Ross Eisenbrey, vice president of the Economic Policy Institute, made the following statement on Feb. 23, 2010, on the need for extending unemployment benefits.
The unemployment rate is almost 10% and will remain at this level or higher for many months to come. More than 6 million Americans have been jobless and looking for work, week-in and week-out, for six months or more. The extensions of unemployment compensation that allow workers to keep benefits for up to 99 weeks, instead of the normal 26 weeks, are therefore vitally important. But they expire in less than a week, on February 28.
Given this grim reality, Senator Reid’s announcement that the Senate will debate a 15-day extension of unemployment benefits was disheartening. The extended benefits program will be needed for another year at least, so a 15-day extension makes no sense. The American people may not be familiar with the arcane rules that are grinding the Senate to a halt, but they are all too familiar with the hardships that this recession has imposed on their families, friends, and neighbors. Senators have got to find a way to move forward to provide help to Americans who are out of work, starting with a 12-month extension of unemployment benefits.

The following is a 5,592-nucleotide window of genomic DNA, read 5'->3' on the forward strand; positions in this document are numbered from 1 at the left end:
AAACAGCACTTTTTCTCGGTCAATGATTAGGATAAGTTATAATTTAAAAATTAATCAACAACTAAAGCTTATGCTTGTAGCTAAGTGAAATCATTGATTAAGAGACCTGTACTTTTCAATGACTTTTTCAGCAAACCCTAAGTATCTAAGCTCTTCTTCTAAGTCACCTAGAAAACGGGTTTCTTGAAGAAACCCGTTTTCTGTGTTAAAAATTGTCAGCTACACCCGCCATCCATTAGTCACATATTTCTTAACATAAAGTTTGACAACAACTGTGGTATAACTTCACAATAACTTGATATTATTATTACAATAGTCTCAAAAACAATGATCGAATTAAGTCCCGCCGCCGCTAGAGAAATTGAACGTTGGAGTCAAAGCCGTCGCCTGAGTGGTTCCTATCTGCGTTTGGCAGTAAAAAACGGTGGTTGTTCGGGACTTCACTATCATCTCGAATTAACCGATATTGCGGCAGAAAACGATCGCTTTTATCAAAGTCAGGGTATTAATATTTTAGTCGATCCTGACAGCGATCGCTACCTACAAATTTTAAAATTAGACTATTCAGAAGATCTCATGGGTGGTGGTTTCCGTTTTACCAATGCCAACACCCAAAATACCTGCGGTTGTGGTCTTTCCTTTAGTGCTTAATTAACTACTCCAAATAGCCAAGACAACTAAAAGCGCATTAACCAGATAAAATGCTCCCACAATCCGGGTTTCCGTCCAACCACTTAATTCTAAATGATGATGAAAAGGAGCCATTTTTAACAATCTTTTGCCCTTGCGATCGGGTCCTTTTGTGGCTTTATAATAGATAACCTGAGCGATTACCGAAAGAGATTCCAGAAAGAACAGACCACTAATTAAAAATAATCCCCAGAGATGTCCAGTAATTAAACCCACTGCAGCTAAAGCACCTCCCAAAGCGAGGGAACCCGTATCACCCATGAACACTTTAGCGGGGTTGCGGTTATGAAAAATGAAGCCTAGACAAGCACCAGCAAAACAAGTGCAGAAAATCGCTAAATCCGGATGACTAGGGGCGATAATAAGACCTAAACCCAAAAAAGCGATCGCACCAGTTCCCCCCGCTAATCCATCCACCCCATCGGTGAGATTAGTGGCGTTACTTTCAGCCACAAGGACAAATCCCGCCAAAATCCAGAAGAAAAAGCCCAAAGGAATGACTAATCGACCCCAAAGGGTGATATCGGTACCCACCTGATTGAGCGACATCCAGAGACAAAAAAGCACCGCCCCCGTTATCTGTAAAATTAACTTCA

Waiting until the last minute to vote on an extension has already cost the states millions of dollars and forced them to send cut-off notices to workers receiving unemployment checks. Extending the program for only 15 days will force the states to twist themselves into knots to re-start the program while simultaneously preparing to shut it down again. This is waste and abuse.
As a macroeconomic matter, extending these benefits and the Recovery Act’s special Cobra health benefits for unemployed workers is a powerful way to keep economic demand strong and prevent job losses in the private sector. A full-year extension of both programs will save or create more than 800,000 jobs.
Millions of Americans are now relying on unemployment benefits as their only source of income other than food stamps. These are Americans who worked hard, played by the rules, and lost their jobs not through any fault of their own but because of the worst economic crisis in 70 years. Now they are unable to find work because there are more than six job seekers for every opening. There is literally nothing that most of these workers can do to get a job today. Unemployment benefits are often the only way they can make ends meet for their families and keep a roof over their heads.